EU Member States, including France and Sweden, are using the “freedom of expression” argument to limit the potential protection of women and girls from online violence, particularly the non-consensual sharing of intimate images, in the proposed directive on violence against women and girls currently under discussion in the EU institutions.
The EU Council of Ministers, representing the “interests” of the Member States, has included amendments to Articles 7 to 10 of the proposed directive aimed at tackling online violence against women. These amendments significantly limit the criminalisation of non-consensual use of intimate images, stalking and expression of hatred online.
The condition of ‘serious harm’ to the victim was added, as was the condition that the offence be ‘public’, meaning that acts in private groups or forums and online pay sites will not be included. Finally, both the reasoning and legal text now state that criminalising these types of online sexual violence must be balanced with freedom of expression, academic considerations, art and science.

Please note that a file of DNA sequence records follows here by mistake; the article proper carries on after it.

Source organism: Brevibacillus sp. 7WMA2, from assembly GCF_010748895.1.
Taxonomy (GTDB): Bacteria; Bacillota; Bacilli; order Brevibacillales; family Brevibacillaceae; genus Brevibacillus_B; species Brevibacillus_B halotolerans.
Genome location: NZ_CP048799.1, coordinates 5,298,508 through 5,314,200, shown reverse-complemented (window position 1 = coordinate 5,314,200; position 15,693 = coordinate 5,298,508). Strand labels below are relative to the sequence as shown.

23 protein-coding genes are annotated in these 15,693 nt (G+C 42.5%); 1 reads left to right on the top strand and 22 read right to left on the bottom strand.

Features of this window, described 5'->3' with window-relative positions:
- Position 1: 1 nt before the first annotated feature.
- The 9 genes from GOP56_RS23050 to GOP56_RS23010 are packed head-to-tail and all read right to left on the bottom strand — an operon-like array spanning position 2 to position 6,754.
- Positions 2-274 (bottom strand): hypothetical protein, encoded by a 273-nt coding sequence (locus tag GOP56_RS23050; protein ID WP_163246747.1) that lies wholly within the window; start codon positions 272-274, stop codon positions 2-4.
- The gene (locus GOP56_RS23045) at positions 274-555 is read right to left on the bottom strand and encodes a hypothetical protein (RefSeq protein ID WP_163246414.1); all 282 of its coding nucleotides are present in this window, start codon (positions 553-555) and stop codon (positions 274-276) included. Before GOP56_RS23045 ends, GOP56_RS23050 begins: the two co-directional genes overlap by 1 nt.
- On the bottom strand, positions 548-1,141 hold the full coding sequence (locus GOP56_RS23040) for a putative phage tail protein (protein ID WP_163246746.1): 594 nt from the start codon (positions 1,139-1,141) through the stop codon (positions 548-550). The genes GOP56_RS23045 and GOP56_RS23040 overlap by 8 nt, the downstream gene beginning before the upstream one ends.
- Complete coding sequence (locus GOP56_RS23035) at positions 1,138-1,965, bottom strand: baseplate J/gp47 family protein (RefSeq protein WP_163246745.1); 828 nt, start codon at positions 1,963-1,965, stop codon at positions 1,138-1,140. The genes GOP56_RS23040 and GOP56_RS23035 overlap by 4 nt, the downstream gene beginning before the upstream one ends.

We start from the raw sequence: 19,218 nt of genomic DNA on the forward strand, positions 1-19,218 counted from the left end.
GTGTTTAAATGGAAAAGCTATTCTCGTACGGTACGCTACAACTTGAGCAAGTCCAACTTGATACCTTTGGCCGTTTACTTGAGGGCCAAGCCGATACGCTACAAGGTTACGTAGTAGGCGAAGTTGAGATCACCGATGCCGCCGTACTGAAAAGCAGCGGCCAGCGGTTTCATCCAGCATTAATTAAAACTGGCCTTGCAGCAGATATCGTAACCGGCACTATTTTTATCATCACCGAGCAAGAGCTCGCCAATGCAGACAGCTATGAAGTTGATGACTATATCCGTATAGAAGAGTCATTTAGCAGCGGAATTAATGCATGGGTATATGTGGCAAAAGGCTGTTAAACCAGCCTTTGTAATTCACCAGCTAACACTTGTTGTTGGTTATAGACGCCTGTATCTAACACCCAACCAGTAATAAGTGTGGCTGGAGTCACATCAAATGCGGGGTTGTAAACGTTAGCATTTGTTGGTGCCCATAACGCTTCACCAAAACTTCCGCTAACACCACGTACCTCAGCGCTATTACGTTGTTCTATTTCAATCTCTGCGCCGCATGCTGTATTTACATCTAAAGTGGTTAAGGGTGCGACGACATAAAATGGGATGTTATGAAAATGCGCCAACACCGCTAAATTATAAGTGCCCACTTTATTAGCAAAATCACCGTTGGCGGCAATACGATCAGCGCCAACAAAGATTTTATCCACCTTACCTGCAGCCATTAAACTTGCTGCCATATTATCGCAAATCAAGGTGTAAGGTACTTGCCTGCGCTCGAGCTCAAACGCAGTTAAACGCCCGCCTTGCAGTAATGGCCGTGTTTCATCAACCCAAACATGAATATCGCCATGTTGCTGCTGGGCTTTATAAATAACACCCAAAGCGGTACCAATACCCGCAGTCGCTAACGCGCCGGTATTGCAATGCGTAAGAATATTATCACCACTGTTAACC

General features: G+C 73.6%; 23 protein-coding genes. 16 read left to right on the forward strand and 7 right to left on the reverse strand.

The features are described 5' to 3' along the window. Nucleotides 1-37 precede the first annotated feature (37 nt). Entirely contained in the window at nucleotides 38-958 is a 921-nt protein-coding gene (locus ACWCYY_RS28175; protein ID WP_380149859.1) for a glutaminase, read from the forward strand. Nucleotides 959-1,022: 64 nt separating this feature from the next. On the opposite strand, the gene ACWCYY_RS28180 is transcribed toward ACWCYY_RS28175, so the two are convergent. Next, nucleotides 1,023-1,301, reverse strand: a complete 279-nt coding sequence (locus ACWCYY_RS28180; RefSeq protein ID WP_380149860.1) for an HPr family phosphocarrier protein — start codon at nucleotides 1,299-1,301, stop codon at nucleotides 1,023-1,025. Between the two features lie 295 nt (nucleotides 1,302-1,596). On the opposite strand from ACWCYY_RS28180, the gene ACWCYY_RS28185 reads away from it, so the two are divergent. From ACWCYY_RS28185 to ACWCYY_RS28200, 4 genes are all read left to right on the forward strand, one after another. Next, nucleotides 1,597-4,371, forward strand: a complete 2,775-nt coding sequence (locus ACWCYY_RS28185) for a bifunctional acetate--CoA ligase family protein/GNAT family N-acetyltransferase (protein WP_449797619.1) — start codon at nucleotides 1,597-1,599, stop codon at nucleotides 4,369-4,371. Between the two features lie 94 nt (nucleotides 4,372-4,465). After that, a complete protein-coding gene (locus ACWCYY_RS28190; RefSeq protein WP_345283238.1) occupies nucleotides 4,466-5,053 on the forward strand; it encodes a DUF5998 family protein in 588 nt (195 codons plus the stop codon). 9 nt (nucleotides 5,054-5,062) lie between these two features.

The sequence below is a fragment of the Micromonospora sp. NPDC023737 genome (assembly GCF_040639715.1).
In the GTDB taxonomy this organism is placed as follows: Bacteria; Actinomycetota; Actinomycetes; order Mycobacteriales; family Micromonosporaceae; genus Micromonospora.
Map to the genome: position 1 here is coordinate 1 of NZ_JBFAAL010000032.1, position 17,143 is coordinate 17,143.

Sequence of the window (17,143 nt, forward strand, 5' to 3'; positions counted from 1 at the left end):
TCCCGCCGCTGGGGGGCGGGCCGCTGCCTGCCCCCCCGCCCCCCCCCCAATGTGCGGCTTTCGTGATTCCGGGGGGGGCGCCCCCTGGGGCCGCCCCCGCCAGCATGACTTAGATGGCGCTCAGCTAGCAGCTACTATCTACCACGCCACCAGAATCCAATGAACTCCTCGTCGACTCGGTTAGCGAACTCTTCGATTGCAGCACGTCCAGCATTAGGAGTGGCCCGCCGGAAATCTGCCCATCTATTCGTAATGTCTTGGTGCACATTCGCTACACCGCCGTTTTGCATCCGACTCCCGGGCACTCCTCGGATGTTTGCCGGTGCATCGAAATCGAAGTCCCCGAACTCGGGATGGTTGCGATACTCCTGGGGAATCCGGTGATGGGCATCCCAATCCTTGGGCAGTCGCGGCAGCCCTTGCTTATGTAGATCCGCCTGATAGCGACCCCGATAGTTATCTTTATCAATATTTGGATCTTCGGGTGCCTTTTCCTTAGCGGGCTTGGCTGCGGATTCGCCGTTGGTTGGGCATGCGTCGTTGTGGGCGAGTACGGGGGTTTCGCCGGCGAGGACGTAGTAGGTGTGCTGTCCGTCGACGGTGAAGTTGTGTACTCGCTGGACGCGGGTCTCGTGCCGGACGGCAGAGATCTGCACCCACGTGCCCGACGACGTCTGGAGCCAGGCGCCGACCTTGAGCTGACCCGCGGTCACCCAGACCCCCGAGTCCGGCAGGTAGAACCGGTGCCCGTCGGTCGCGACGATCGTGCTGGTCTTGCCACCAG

Freedom of expression is not an absolute right. The European Convention on Human Rights states that it can be restricted in a democratic society for legitimate purposes, such as protecting the rights and reputation of others. In the case of defamation lawsuits against survivors of sexual violence condemning the perpetrator, freedom of expression is not used as a shield. This highlights a very dangerous paradigm shift of both approach and culture.